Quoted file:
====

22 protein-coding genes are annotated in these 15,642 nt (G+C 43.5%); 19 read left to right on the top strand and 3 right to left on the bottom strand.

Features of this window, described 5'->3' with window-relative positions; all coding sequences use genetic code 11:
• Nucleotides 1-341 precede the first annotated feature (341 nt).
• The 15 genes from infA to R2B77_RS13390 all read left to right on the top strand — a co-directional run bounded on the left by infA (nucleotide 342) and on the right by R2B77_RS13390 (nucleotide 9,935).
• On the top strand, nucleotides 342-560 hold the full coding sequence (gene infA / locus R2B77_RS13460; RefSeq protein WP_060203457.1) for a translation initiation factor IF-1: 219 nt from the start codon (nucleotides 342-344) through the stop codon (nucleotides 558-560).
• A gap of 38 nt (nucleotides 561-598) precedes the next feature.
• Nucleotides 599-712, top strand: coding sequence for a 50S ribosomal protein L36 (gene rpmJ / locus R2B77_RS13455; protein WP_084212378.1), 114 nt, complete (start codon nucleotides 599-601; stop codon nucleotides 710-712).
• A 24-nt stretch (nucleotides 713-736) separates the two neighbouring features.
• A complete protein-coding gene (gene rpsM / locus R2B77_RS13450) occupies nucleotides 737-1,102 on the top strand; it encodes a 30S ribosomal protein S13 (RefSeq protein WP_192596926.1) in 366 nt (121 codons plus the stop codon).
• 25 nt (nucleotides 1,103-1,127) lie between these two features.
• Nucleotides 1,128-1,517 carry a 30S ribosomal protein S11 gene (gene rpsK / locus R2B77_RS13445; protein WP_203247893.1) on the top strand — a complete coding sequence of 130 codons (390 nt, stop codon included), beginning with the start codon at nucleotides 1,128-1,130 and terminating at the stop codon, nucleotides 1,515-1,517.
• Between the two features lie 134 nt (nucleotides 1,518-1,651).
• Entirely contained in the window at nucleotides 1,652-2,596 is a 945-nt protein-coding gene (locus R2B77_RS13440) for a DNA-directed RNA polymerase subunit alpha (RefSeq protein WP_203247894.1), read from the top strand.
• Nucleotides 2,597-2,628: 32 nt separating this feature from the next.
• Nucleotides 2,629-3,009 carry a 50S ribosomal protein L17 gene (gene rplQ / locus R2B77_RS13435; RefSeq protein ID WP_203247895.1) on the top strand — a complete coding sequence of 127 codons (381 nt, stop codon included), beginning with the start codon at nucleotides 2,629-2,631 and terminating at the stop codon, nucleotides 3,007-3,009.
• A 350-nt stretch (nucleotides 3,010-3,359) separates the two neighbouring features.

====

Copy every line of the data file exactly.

22 protein-coding genes are annotated in these 15,642 nt (G+C 43.5%); 19 read left to right on the top strand and 3 right to left on the bottom strand.

Features of this window, described 5'->3' with window-relative positions; all coding sequences use genetic code 11:
• Nucleotides 1-341 precede the first annotated feature (341 nt).
• The 15 genes from infA to R2B77_RS13390 all read left to right on the top strand — a co-directional run bounded on the left by infA (nucleotide 342) and on the right by R2B77_RS13390 (nucleotide 9,935).
• On the top strand, nucleotides 342-560 hold the full coding sequence (gene infA / locus R2B77_RS13460; RefSeq protein WP_060203457.1) for a translation initiation factor IF-1: 219 nt from the start codon (nucleotides 342-344) through the stop codon (nucleotides 558-560).
• A gap of 38 nt (nucleotides 561-598) precedes the next feature.
• Nucleotides 599-712, top strand: coding sequence for a 50S ribosomal protein L36 (gene rpmJ / locus R2B77_RS13455; protein WP_084212378.1), 114 nt, complete (start codon nucleotides 599-601; stop codon nucleotides 710-712).
• A 24-nt stretch (nucleotides 713-736) separates the two neighbouring features.
• A complete protein-coding gene (gene rpsM / locus R2B77_RS13450) occupies nucleotides 737-1,102 on the top strand; it encodes a 30S ribosomal protein S13 (RefSeq protein WP_192596926.1) in 366 nt (121 codons plus the stop codon).
• 25 nt (nucleotides 1,103-1,127) lie between these two features.
• Nucleotides 1,128-1,517 carry a 30S ribosomal protein S11 gene (gene rpsK / locus R2B77_RS13445; protein WP_203247893.1) on the top strand — a complete coding sequence of 130 codons (390 nt, stop codon included), beginning with the start codon at nucleotides 1,128-1,130 and terminating at the stop codon, nucleotides 1,515-1,517.
• Between the two features lie 134 nt (nucleotides 1,518-1,651).
• Entirely contained in the window at nucleotides 1,652-2,596 is a 945-nt protein-coding gene (locus R2B77_RS13440) for a DNA-directed RNA polymerase subunit alpha (RefSeq protein WP_203247894.1), read from the top strand.
• Nucleotides 2,597-2,628: 32 nt separating this feature from the next.
• Nucleotides 2,629-3,009 carry a 50S ribosomal protein L17 gene (gene rplQ / locus R2B77_RS13435; RefSeq protein ID WP_203247895.1) on the top strand — a complete coding sequence of 127 codons (381 nt, stop codon included), beginning with the start codon at nucleotides 2,629-2,631 and terminating at the stop codon, nucleotides 3,007-3,009.
• A 350-nt stretch (nucleotides 3,010-3,359) separates the two neighbouring features.